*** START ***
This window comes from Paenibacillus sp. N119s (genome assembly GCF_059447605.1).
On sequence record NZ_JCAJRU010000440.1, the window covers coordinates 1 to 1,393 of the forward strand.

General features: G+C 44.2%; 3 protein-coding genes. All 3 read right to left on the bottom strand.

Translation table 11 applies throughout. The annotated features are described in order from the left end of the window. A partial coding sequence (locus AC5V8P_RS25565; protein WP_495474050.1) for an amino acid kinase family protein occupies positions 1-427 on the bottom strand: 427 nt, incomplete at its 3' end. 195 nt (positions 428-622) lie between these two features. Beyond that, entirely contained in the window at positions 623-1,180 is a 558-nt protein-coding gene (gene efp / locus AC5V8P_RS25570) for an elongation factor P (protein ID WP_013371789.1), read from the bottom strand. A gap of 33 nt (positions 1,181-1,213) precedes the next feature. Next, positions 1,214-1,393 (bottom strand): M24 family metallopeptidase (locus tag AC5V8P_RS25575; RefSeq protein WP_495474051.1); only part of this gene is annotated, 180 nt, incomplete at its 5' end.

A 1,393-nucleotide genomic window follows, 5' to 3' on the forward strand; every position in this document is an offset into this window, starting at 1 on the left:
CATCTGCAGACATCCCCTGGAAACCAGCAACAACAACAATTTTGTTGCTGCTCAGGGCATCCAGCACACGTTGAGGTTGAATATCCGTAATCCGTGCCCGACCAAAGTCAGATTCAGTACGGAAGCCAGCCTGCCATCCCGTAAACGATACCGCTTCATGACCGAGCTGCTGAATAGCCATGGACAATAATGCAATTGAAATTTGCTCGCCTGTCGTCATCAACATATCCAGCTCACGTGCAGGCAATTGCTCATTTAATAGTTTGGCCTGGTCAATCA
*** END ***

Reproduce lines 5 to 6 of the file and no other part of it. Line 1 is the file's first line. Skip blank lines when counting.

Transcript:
A 1,393-nucleotide genomic window follows, 5' to 3' on the forward strand; every position in this document is an offset into this window, starting at 1 on the left:
CATCTGCAGACATCCCCTGGAAACCAGCAACAACAACAATTTTGTTGCTGCTCAGGGCATCCAGCACACGTTGAGGTTGAATATCCGTAATCCGTGCCCGACCAAAGTCAGATTCAGTACGGAAGCCAGCCTGCCATCCCGTAAACGATACCGCTTCATGACCGAGCTGCTGAATAGCCATGGACAATAATGCAATTGAAATTTGCTCGCCTGTCGTCATCAACATATCCAGCTCACGTGCAGGCAATTGCTCATTTAATAGTTTGGCCTGGTCAATCA